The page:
Moultrie Products
One Wheel Cart
Elk
Contributors to this thread:
KC9 26-May-21
cnelk 26-May-21
Lost Arra 26-May-21
Mule Power 26-May-21
Mule Power 26-May-21
Wild Bill 26-May-21
Rgiesey 26-May-21
JL 26-May-21
cnelk 26-May-21
skookumjt 26-May-21
JL 26-May-21
Wild Bill 26-May-21
midwest 26-May-21
Habitat 26-May-21
EMB 26-May-21
Paul@thefort 26-May-21
Scorpion 26-May-21
jcneng 26-May-21
Inshart 26-May-21
WYelkhunter 26-May-21
samman 26-May-21
Jaquomo 26-May-21
BULELK1 27-May-21
BULELK1 27-May-21
7mm08 27-May-21
Royboy 27-May-21
trophyhill 29-May-21
BTM 29-May-21
DonVathome 29-May-21
Rock 29-May-21
Paul@thefort 29-May-21
Mule Power 29-May-21
BULELK1 30-May-21
Mule Power 31-May-21
timbo 31-May-21
samman 31-May-21
Paul@thefort 31-May-21
Whocares 31-May-21
Paul@thefort 31-May-21
White Falcon 31-May-21
White Falcon 31-May-21
bpctcb 01-Jun-21
BULELK1 01-Jun-21
WV Mountaineer 01-Jun-21
Paul@thefort 01-Jun-21
Rut Nut 01-Jun-21
Cornpone 01-Jun-21
Paul@thefort 01-Jun-21
Paul@thefort 01-Jun-21
Rut Nut 02-Jun-21
ElkNut1 02-Jun-21
hdaman 02-Jun-21
From: KC9
26-May-21

KC9's embedded Photo
KC9's embedded Photo
Anyone with experience with these? Comments, Thoughts

From: cnelk
26-May-21

cnelk's embedded Photo
cnelk's embedded Photo
Those things are the biggest pieces of sh!t ever made. The handles are usual made too high causing shoulder/arm fatigue while using.

I used one back in ‘06 and damn near left it in the brush.

May as well get to know how to quarter an elk up, and have a good pack.

From: Lost Arra
26-May-21
That's my kind of review. Thanks cnelk! I assume you aren't on the Single Wheel pro staff.

From: Mule Power
26-May-21

Mule Power's embedded Photo
Mule Power's embedded Photo
The handles on this one swivel so you can set them high and low. Going uphill the guy in front sets his high and the rear ones go low. But make no mistake anything but the easiest trail will be tough. They work best on gated roads. You better be in good shape! They don’t make life much easier they just give you the ability, in some situations, to make one big trip instead of two smaller ones. Just add work!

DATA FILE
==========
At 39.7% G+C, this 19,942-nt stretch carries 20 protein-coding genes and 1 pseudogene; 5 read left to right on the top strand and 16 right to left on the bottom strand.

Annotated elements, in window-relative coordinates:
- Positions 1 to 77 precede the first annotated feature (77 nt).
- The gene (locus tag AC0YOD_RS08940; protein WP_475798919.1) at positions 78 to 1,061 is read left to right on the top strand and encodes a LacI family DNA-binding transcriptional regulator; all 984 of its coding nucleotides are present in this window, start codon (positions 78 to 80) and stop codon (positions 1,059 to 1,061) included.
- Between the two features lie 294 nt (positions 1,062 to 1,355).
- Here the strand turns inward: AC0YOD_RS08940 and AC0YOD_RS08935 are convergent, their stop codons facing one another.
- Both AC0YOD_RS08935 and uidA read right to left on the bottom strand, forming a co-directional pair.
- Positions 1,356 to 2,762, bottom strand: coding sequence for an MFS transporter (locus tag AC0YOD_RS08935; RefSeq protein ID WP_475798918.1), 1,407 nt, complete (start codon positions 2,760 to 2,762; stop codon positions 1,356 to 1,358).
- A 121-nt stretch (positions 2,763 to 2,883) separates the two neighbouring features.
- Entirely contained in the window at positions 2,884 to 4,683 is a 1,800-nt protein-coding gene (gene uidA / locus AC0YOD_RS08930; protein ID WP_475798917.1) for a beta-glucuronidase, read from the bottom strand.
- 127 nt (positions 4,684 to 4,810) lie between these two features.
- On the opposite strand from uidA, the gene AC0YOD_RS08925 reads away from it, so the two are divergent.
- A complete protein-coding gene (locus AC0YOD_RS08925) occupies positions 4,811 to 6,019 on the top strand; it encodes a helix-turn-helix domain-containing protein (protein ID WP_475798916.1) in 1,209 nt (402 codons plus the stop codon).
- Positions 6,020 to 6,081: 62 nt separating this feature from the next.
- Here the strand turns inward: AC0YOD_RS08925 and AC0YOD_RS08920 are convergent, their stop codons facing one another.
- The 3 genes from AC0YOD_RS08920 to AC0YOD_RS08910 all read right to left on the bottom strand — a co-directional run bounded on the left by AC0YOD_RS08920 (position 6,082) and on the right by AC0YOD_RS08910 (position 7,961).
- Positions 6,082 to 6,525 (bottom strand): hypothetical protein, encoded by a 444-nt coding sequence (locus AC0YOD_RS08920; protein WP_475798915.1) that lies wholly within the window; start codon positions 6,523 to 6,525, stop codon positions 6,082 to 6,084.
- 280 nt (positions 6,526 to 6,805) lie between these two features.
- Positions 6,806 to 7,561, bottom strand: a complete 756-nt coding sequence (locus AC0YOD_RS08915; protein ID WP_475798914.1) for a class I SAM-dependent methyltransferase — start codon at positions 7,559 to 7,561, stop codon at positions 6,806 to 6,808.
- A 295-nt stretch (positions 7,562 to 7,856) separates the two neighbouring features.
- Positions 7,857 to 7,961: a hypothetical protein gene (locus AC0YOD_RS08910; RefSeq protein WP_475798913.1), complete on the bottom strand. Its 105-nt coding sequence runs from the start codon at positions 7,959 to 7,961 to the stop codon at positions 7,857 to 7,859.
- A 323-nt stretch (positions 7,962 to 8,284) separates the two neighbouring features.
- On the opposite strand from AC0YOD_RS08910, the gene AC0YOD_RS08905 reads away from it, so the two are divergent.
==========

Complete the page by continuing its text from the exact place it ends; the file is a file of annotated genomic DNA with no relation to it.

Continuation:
From: Mule Power
26-May-21
Two days later we packed an entire 6 point bull out just under two miles on a horse trail . Mostly downhill. I would have much rather had a good frame pack.

From: Wild Bill
26-May-21
Leverage looks great, but, top heavy torque, weight above the axle, will beat you down.

From: Rgiesey
26-May-21
Packed one bull in 08. Borrowed one with a motorcycle front wheel hub and tire. Tire went flat. One trip a couple miles uphill out of a decent canyon with help from someone who wasn’t much help. Hard work but way better than a pack frame. Whole bull in one shot.

From: JL
26-May-21
I wonder if a two-wheeled cart of similar narrow design would offer better stability?

From: cnelk
26-May-21
As a Beta test - Go get yourself a wheelbarrow - load it up with 150lbs, go for a 2-3 mile walk and find out for yourself if you like the design of a 'One Wheel Cart'

From: skookumjt
26-May-21
I've used a DIY one wheeled cart many times in MT and ID and it was nothing short of awesome. Two guys could easily get a mature bull up and down any game trail. Faster, less fatiguing, and less field processing.

From: JL
26-May-21

JL's embedded Photo
JL's embedded Photo
The Neet Kart is a two-wheeled design but I was thinking the wheels would be side by side.

From: Wild Bill
26-May-21
cnelk, The wheelbarrow has a different leverage with the weight pivoted at the axle in both the vertical and horizontal planes.

Skookumjt, You're right two guys make that one wheel cart much more manageable.

JL, Two wheels widen the base, but the side tipping point has to be lowered to benefit the improvement. The two wheel type would improve drastically if all the weight were between the wheels and lower to the axle.

From: midwest
26-May-21
Get one with a motor on it like BULELK1!

From: Habitat
26-May-21
Alot of the gated roads are in areas that don't allow any wheeled items so keep that in mind

From: EMB
26-May-21
Nope. Top heavy and side to side balancing act will wear you out. I'd rather use a pack frame and make several trips or another cart altogether.

From: Paul@thefort
26-May-21

Paul@thefort's embedded Photo
Paul@thefort's embedded Photo
Paul@thefort's embedded Photo
deboned bagged-meat hauler
Paul@thefort's embedded Photo
deboned bagged-meat hauler
Paul@thefort's embedded Photo
works on trails and cross country if not too many blowdown trees, Not up hill but have taken it uphill to bring down load. Two trips for a bull elk.
Paul@thefort's embedded Photo
works on trails and cross country if not too many blowdown trees, Not up hill but have taken it uphill to bring down load. Two trips for a bull elk.

From: Scorpion
26-May-21

Scorpion's embedded Photo
Crossing a beaver dam with turkey gear
Scorpion's embedded Photo
Crossing a beaver dam with turkey gear
I've been using one like Paul shows for years. I found the plans on here a loooong time ago. I've used it to haul, elk, deer and waterfowl decoy spreads and it works great and is very maneuverable. If doing heavy loads, I use a heavy duty strap that attaches to each handle and loop across your shoulders to take of the strain off your arms and hands. It's a very versatile device. Pic using it this year to haul in our turkey gear in Nebraska.

From: jcneng
26-May-21
I owned one just like it for several years, they are made in Ft. Collins by Cycle Tote. I concur with the above, with a flat dirt road maybe it is advantageous. Typically more trips with a pack would be easier. Two of us almost killed ourselves trying to take out a cow, downhill, whole over a 1/2 mile. Not fun and dangerous.